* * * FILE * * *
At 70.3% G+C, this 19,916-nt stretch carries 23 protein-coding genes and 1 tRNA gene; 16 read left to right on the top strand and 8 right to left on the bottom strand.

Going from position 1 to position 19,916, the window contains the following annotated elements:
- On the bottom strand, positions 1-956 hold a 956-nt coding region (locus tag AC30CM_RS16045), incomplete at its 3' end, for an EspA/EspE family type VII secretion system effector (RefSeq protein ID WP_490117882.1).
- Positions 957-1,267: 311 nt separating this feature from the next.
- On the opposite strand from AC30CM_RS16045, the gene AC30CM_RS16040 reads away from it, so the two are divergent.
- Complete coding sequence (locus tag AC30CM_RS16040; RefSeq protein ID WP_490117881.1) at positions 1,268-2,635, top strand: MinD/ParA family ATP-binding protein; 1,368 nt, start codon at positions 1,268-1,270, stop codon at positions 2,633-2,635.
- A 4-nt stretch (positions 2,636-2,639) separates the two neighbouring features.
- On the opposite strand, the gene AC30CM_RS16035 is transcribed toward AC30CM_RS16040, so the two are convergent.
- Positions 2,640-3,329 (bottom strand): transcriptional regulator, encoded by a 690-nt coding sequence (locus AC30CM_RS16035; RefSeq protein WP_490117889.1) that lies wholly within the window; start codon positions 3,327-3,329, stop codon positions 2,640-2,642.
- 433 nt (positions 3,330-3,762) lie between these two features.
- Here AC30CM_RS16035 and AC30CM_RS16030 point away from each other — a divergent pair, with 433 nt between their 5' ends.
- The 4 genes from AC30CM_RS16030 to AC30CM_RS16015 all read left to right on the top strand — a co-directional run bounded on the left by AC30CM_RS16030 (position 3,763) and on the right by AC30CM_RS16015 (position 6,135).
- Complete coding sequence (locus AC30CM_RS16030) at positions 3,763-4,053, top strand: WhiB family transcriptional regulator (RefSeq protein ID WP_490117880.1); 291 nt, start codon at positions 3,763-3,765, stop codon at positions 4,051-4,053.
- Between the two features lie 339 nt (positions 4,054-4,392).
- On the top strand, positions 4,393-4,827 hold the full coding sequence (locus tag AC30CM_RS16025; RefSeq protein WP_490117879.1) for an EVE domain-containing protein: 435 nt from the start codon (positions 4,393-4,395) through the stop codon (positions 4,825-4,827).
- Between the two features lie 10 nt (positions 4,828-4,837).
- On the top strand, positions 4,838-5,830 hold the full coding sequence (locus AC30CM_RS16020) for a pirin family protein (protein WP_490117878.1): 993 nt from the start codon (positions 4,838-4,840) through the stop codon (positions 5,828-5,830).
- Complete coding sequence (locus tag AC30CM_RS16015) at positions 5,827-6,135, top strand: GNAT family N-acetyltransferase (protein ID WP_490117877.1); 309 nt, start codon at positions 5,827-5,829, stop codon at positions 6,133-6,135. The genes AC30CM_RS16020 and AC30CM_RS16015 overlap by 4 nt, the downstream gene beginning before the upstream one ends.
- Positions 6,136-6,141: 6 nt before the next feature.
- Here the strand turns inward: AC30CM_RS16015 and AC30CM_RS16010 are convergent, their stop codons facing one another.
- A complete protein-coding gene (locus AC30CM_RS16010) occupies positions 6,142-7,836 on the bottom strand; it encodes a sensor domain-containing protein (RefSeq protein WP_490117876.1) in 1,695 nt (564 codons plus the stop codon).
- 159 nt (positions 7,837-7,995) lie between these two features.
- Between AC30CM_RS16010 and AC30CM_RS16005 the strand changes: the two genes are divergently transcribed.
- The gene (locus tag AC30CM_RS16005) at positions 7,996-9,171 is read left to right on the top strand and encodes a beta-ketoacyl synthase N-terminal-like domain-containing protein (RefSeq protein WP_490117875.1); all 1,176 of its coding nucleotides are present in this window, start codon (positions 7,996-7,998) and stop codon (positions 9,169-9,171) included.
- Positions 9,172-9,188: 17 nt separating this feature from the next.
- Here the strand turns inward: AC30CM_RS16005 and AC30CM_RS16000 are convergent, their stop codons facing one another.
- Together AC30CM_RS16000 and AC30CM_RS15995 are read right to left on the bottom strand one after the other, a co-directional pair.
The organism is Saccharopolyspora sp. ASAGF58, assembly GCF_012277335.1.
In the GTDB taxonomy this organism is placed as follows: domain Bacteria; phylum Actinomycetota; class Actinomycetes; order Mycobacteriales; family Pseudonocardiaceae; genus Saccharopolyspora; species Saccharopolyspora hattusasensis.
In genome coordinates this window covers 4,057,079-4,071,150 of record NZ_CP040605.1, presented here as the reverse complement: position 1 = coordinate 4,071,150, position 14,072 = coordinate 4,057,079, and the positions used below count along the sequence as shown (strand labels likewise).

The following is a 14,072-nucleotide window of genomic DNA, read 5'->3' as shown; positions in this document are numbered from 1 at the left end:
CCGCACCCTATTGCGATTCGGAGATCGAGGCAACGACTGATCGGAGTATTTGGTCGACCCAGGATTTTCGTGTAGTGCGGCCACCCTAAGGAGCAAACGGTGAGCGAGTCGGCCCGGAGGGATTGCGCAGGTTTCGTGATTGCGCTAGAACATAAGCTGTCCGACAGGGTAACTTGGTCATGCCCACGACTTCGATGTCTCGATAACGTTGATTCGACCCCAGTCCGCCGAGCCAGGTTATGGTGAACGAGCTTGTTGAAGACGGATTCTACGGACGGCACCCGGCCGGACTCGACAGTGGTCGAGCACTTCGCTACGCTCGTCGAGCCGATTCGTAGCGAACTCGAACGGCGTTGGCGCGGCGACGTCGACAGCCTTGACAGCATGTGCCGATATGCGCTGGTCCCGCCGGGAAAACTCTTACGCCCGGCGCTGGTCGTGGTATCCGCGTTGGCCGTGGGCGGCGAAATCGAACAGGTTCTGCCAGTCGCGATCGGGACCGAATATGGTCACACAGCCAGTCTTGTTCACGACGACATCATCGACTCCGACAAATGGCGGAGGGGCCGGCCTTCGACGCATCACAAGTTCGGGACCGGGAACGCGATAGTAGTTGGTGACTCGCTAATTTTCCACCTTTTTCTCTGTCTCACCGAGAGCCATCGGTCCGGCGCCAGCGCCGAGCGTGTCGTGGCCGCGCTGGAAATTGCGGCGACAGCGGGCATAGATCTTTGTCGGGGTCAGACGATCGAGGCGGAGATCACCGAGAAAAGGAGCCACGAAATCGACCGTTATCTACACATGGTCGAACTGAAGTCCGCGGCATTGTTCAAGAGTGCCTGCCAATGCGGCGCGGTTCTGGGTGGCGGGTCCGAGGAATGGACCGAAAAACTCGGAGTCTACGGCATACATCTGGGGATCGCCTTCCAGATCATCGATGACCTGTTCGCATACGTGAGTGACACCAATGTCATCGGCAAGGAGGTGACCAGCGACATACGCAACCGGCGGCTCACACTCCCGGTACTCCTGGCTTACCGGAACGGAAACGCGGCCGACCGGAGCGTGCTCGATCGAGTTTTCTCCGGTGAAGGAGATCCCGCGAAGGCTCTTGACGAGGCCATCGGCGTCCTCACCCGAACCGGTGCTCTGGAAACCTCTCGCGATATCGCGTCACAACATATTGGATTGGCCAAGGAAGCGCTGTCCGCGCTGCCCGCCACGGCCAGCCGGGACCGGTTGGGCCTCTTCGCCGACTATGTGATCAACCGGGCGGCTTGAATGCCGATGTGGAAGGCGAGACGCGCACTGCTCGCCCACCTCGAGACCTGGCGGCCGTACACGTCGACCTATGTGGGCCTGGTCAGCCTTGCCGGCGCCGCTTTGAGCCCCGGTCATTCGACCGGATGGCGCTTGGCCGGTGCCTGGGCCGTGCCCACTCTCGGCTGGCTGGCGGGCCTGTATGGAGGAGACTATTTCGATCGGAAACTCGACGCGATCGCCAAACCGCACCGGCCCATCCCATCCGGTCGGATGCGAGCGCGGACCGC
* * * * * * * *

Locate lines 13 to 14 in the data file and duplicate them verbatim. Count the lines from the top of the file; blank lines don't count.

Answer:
- Complete coding sequence (locus AC30CM_RS16030) at positions 3,763-4,053, top strand: WhiB family transcriptional regulator (RefSeq protein ID WP_490117880.1); 291 nt, start codon at positions 3,763-3,765, stop codon at positions 4,051-4,053.
- Between the two features lie 339 nt (positions 4,054-4,392).